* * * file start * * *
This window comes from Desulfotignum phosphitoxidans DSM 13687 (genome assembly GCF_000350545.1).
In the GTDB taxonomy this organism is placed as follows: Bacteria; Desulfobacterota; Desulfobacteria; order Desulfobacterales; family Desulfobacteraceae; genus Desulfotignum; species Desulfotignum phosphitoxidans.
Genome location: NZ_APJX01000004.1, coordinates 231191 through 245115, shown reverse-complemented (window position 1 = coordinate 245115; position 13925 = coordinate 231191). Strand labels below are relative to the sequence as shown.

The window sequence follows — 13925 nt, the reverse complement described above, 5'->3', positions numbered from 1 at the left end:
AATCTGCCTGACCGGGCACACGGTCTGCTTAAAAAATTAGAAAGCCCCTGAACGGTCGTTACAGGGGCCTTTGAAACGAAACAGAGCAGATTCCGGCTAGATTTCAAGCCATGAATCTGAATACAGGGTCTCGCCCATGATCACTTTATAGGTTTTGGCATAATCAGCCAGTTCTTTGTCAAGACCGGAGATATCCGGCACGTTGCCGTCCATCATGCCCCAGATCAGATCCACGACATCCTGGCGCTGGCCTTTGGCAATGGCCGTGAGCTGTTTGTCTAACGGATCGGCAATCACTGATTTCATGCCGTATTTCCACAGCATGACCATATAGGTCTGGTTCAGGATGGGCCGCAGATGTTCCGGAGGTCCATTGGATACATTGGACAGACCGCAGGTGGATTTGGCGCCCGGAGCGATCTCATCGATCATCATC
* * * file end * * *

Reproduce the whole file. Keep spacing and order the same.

This window comes from Desulfotignum phosphitoxidans DSM 13687 (genome assembly GCF_000350545.1).
In the GTDB taxonomy this organism is placed as follows: Bacteria; Desulfobacterota; Desulfobacteria; order Desulfobacterales; family Desulfobacteraceae; genus Desulfotignum; species Desulfotignum phosphitoxidans.
Genome location: NZ_APJX01000004.1, coordinates 231191 through 245115, shown reverse-complemented (window position 1 = coordinate 245115; position 13925 = coordinate 231191). Strand labels below are relative to the sequence as shown.

The window sequence follows — 13925 nt, the reverse complement described above, 5'->3', positions numbered from 1 at the left end:
AATCTGCCTGACCGGGCACACGGTCTGCTTAAAAAATTAGAAAGCCCCTGAACGGTCGTTACAGGGGCCTTTGAAACGAAACAGAGCAGATTCCGGCTAGATTTCAAGCCATGAATCTGAATACAGGGTCTCGCCCATGATCACTTTATAGGTTTTGGCATAATCAGCCAGTTCTTTGTCAAGACCGGAGATATCCGGCACGTTGCCGTCCATCATGCCCCAGATCAGATCCACGACATCCTGGCGCTGGCCTTTGGCAATGGCCGTGAGCTGTTTGTCTAACGGATCGGCAATCACTGATTTCATGCCGTATTTCCACAGCATGACCATATAGGTCTGGTTCAGGATGGGCCGCAGATGTTCCGGAGGTCCATTGGATACATTGGACAGACCGCAGGTGGATTTGGCGCCCGGAGCGATCTCATCGATCATCATC